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Exhibit Shows Impact U.S. Nuns Have Had on Nation
By
Chaz Muth
Source: Catholic News Service
Published: Sunday, March 21, 2010
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Sister Lila Sciabica teaches a student at Sacred Heart Elementary School in Carbondale, Pa.
WASHINGTON (CNS)—A gallery at the Smithsonian Institution in Washington has taken on a mystical quality in the form of an exhibit called "Women & Spirit: Catholic Sisters in America."

The dimly lit S. Dillon Ripley Center at the Smithsonian Institution holds more than a few nun's habits and artifacts. The exhibit also features state-of-the-art multimedia images, photos and historic narratives depicting the impact Catholic sisters have had in the U.S.

"It's really amazing to see all they've done for our country," Smithsonian spokeswoman Becky Haberacker told Catholic News Service during a recent tour of the exhibit, which made its Washington debut Jan. 15. "It's also really interesting to find out how rugged they are. That just isn't something I imagined before when I thought about nuns."

For nearly 300 years communities of U.S. women religious have had a lasting place in the American social and cultural landscape and this new traveling exhibit honors their work and showcases their role in American society.

The exhibit includes an 1804 letter from President Thomas Jefferson to an Ursuline nun, braided corn husk shoes worn by pioneer sisters, the nurse's bag of a nun used during the Civil War and student work from the Oblate Sisters of Providence, the first all-black community.

During the tour, Sister Annmarie Sanders—a Sister of the Immaculate Heart of Mary who is communications director for the Leadership Conference of Women Religious —spoke of her pride in her organization's role in assembling the traveling exhibit.
Sister Annmarie also beamed when she talked about the women featured in the exhibit.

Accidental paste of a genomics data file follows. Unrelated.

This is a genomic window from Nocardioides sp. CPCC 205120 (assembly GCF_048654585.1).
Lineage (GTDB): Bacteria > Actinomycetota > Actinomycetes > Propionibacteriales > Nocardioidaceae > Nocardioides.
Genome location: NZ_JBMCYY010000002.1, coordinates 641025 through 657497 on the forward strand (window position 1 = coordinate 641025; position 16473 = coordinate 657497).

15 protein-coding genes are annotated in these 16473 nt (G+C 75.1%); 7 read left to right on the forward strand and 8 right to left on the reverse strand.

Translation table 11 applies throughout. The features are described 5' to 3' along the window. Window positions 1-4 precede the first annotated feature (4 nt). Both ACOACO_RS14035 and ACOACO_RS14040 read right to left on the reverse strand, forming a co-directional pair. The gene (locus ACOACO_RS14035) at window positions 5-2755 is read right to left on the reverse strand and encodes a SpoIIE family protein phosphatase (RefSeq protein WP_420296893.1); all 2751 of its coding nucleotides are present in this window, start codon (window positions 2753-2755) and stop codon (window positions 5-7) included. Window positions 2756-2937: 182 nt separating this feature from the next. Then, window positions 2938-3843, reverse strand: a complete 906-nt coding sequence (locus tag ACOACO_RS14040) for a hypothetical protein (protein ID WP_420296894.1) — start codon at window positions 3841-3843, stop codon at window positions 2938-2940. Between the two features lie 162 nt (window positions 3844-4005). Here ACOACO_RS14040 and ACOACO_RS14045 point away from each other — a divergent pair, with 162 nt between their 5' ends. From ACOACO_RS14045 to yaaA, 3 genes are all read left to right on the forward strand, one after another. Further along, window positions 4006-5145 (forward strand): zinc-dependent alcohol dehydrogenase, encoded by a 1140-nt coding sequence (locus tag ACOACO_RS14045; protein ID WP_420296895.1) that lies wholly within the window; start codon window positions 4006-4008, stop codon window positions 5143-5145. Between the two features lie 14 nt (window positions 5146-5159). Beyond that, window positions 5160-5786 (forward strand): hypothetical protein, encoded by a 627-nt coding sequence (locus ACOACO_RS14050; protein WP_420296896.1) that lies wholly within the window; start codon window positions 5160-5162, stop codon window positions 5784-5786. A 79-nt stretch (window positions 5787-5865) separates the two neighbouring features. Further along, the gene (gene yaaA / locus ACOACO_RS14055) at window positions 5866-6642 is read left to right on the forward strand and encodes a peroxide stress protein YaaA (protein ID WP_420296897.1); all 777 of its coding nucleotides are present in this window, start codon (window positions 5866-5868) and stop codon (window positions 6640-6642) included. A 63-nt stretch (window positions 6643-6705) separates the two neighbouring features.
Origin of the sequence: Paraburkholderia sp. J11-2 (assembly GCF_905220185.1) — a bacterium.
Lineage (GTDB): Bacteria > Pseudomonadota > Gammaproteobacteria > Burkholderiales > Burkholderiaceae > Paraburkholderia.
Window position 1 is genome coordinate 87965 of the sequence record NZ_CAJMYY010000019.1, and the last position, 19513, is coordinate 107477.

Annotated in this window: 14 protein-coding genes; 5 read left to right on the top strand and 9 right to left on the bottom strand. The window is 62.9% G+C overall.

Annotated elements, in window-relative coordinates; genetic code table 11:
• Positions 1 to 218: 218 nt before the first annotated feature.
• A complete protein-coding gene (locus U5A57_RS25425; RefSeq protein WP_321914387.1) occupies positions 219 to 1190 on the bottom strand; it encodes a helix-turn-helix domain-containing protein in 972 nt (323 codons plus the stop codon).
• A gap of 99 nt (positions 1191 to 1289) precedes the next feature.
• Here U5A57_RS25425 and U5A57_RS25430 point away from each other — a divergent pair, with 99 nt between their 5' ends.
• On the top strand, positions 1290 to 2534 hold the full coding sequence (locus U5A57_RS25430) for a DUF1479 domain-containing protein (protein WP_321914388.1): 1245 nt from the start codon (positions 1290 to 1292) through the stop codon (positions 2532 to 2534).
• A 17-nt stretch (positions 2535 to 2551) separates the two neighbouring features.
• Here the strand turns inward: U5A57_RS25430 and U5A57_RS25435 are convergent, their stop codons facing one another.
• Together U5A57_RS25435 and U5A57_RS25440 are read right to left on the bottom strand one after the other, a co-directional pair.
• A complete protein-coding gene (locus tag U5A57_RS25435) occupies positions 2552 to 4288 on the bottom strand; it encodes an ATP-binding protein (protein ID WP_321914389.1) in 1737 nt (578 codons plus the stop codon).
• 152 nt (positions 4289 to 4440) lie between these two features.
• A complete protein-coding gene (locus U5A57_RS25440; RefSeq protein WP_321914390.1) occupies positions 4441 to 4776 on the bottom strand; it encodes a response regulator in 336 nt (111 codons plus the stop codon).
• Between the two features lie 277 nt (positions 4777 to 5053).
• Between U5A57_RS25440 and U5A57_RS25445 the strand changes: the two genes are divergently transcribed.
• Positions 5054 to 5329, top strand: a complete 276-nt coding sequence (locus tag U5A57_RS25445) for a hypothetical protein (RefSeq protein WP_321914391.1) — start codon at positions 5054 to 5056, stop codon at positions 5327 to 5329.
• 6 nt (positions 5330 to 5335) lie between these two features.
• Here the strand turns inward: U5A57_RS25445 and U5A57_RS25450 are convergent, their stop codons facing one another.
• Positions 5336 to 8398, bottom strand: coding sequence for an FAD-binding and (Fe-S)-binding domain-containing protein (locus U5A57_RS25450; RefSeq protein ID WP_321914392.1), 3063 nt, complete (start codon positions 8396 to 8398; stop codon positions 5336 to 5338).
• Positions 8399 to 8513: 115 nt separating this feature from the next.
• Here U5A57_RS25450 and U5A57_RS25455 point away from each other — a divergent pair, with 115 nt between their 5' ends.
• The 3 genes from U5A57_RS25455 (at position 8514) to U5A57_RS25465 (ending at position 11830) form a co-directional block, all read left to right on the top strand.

"So if people come to the exhibit, they would meet sisters who have been doctors, lawyers and women who did incredible things in the early days who served the immigrant population in ways that people probably never dreamed possible," she said.

Perceptions of women religious 300 years ago, and today, are often not accurate, Sister Annmarie said.

"So, we think this exhibit would show another side to what the public might normally perceive as the life of Catholic sisters."

People who come to see the exhibit will learn that 12 Catholic sisters arrived in New Orleans in 1727 eager to begin their work in what was considered the "New World."

In the subsequent centuries, the nuns have established hospitals, schools, universities, homeless shelters and orphanages, while providing countless other social services to millions of people in the U.S., said Sister Mary Waskowiak, president of the Institute of the Sisters of Mercy of the Americas, who also was involved in launching the exhibit.

"The fact that almost a quarter of a million women, as religious sisters, have shaped the life and culture of, I believe both the Catholic Church and American society," is an amazing contribution, Sister Mary told CNS.

"A quarter of a million people who felt called," she said, "and as I think about these women whom I have read about, I see their stories and I know, some of them are alive today, for me they are women who cared and women who dared."

The "Women & Spirit: Catholic Sisters in America" exhibit was first displayed last May in Cincinnati, then moved to Dallas in September, before coming to the International Gallery in the Smithsonian's Ripley Center in January—where it will remain until April 25.

After the exhibit wraps up its Washington tour, it travels to the Statue of Liberty National Monument/Ellis Island Immigration Museum in New York from Sept. 24 to Jan. 22. Then it moves to the Mississippi River Museum in Dubuque, Iowa, where it will be from February to April 2011.

The exhibition's Web site is www.womenandspirit.org.


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